There’s a chance that when an agent offers on one manuscript, agents who don’t have that one will bow out rather than read it. Because you want the agents to be offering on the same book—what if one book is better to start with?
I just think you should spend time revising and give the first ms a shot, and if it doesn’t have takers, then move onto the new one. But you’re the one querying.
Really tough to feel optimistic through the Query Process when you feel like the Whack-a-Mole...(even when you have a great support crew, go on to the next project, and remember to write for the love of it). Because really, just writing for the love of it = a diary. Writing for the love of it, yes, but also, to be published + read. Whack-on.
I could be supportive here, but it sounds like you have that, so I’m going to go for the tough love approach.
Yes. This is a hard business. The truth is, the query process is only the tip of the iceberg in terms of “tough.”
Get used to it now. Focus on what you can control. Decide how bad you really want it and try not to let things get you down.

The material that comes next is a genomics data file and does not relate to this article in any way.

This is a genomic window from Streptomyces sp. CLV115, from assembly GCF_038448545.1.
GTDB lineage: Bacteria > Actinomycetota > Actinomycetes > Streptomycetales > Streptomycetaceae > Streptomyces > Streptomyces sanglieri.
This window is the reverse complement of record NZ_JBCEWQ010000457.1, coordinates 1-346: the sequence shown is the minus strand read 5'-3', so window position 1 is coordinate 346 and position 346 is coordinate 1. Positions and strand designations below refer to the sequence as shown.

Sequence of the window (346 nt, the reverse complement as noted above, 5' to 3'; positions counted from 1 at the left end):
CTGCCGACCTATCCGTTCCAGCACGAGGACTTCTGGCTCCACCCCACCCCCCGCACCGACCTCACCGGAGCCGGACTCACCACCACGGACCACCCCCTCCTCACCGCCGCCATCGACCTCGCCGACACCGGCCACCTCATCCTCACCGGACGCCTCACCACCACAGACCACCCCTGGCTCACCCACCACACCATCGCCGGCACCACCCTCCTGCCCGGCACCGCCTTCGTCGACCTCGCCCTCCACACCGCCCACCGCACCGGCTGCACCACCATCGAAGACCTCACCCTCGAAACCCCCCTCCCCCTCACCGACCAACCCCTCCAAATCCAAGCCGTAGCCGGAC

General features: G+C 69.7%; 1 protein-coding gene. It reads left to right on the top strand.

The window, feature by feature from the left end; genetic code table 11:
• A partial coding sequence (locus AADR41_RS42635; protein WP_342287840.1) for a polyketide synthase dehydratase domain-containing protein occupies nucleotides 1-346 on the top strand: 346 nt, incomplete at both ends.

I read so much about the writer's need to work the publicity angle (when published), regarding book signings, travel--etcetera. But what if the writer is herself, a person has a disability (not shyness), making those kinds of things truly...difficult?
Be upfront about this when you sign with an agent. There are other things you can do.
I am a young writer who writes YA. The book I am getting ready to query is an MS that deals with real issues teens faces and I could really relate to my characters because we are the same age. Should mention that while querying?
My ms is a high fantasy, features a 14-year-old mc and is complete at 55,000 words. I personally think it straddles the line between upper MG and YA. The voice tends more towards YA while the plot-drivenness indicates MG. Should I add some chapters to make the word count appropriate for YA or simply query it as a MG/YA hybrid as it is?